To share their internal experience, some students are empowered by using emotion words. ALU created an energy regulation based alternative since emotion words don’t work for Jac. She says emotion words are a social structured layer over physical arousal. If you are wired to be social, you can use these words. If you have trouble with regulation, they don’t help. If it’s like a foreign language to you, being forced to discuss your emotions can mask your inner state. She does better identifying energy in her body, whether it’s surging or lagging - it’s a more concrete concept. You can level up regulatory support through community collaboration, by supporting students in a way that resonates for them.


The ALU energy meter shows potential energy states - we can be maxed out, amped up, focused, settled, sleepy, or asleep. We need all of these states at different times, there aren’t right or wrong ones. For example, you may want to have “maxed out” energy while riding a roller coaster. The issue arises when the energy needed for an activity doesn’t match the person’s current energy level. That means the student isn't regulated and needs a tool or strategy to get to the right energy level. Dysregulation means an incorrect energy fit. There is not a right energy state for an activity, there is your right state for this activity, and it may be different for various students. Well regulated does not equal calm. For example, while some people may prefer to be in a “focused” state to give a talk, Amy likes to be in an “amped up” state and move around when she’s giving a talk. By using an energy meter, adults can help students assess their current energy level and the level needed for an activity. Kids can customize their energy meter with images that resonate for them - from animals to sports to whatever is meaningful. By growing self-understanding of how students learn best, and providing tools and strategies for energy regulation, you are providing students with a life-long skill that will allow them access to the activities they would like to engage in.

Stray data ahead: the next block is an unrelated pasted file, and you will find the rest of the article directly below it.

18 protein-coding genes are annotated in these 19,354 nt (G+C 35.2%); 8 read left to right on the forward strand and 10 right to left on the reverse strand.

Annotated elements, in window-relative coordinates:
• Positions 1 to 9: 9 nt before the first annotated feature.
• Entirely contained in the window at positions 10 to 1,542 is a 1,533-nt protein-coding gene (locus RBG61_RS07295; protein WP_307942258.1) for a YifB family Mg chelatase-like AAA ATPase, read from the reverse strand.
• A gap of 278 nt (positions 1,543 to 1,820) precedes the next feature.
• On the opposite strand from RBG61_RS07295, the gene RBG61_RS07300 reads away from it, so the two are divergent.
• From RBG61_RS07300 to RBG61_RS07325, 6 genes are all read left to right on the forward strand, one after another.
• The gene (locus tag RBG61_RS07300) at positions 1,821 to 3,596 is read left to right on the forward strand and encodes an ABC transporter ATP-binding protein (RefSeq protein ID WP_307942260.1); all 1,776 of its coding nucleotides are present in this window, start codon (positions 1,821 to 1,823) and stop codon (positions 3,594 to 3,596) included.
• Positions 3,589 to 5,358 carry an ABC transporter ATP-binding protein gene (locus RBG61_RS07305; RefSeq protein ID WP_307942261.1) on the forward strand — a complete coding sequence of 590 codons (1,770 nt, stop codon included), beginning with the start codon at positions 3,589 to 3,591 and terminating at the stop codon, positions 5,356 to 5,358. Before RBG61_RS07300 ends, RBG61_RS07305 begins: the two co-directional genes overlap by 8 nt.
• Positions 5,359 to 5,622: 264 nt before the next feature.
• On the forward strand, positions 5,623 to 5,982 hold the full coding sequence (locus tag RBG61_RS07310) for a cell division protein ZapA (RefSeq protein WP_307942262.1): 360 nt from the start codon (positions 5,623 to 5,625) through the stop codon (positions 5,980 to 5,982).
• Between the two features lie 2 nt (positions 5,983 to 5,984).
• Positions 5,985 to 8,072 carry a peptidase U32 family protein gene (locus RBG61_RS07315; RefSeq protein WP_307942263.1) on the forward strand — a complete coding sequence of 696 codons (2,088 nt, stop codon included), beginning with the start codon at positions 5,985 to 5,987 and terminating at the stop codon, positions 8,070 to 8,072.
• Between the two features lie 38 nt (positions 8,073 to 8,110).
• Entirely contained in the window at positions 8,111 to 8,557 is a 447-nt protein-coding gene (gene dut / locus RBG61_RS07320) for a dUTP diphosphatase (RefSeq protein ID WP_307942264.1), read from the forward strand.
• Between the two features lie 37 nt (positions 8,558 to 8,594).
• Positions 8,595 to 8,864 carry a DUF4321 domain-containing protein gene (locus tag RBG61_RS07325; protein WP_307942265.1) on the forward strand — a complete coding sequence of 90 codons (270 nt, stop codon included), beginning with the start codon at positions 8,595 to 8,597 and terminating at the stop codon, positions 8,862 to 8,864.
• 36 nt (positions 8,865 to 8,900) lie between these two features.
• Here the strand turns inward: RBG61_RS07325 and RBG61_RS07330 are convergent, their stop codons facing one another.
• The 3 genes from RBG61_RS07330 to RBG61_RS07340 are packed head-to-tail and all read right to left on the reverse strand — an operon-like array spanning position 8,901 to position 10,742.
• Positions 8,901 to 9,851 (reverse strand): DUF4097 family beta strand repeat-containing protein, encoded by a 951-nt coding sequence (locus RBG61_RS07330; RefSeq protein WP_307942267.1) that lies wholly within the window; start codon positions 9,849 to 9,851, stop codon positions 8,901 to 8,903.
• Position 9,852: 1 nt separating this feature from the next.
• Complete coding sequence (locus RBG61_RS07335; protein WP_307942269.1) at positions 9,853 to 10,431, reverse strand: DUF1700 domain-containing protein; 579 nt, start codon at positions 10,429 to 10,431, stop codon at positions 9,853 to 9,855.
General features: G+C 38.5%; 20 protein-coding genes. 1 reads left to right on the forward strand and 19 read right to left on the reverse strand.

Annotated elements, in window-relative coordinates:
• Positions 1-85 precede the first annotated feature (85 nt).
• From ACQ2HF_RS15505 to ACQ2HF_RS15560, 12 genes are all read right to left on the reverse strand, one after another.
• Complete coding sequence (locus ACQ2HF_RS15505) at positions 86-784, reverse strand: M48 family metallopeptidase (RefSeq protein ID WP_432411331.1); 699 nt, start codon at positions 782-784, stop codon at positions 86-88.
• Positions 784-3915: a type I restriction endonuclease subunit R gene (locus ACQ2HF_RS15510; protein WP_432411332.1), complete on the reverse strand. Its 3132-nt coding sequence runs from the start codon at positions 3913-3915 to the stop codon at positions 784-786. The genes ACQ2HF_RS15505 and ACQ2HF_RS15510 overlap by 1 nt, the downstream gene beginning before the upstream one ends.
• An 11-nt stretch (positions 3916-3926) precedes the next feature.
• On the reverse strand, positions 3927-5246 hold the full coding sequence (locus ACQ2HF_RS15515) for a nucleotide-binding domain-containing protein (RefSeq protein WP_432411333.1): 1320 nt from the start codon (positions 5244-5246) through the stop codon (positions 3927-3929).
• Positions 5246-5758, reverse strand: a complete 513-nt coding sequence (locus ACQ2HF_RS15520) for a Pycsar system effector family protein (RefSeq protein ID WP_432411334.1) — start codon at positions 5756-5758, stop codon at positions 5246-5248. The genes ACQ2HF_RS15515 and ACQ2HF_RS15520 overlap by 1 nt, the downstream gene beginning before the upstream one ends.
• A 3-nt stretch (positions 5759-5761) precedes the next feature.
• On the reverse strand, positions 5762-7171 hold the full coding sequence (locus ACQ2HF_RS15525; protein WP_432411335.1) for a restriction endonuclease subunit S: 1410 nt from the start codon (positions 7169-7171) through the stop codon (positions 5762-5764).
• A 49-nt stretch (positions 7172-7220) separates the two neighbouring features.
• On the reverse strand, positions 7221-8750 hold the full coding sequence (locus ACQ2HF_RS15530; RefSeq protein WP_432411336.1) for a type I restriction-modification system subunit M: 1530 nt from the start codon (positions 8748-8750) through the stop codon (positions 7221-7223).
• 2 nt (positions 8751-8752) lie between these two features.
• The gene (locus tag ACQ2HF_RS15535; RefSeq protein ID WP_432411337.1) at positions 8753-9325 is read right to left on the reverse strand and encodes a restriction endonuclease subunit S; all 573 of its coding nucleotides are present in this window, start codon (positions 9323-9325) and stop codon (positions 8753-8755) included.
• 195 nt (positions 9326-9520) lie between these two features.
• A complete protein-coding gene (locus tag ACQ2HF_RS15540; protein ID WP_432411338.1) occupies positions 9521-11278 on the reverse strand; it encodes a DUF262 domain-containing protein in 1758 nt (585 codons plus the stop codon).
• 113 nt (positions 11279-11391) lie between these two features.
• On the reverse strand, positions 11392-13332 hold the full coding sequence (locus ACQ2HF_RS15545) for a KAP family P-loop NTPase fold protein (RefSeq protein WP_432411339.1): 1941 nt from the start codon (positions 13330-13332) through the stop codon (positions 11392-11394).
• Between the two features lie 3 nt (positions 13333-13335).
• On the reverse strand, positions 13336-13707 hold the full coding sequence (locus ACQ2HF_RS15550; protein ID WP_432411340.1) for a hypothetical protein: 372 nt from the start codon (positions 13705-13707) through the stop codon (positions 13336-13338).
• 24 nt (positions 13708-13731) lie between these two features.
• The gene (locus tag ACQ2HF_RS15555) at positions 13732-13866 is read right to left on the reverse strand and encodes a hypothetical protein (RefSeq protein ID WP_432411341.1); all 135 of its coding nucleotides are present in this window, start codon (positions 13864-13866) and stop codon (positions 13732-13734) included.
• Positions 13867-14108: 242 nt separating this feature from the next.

The Size of the Problem

We often see well-meaning quotes such as, “We don’t have special needs, everyone has different needs” when discussing neurodivergence. To level up this thinking, we must understand that different needs require different supports. ALU has developed a flow chart to help us understand how to best provide these different supports when students seem to be stuck.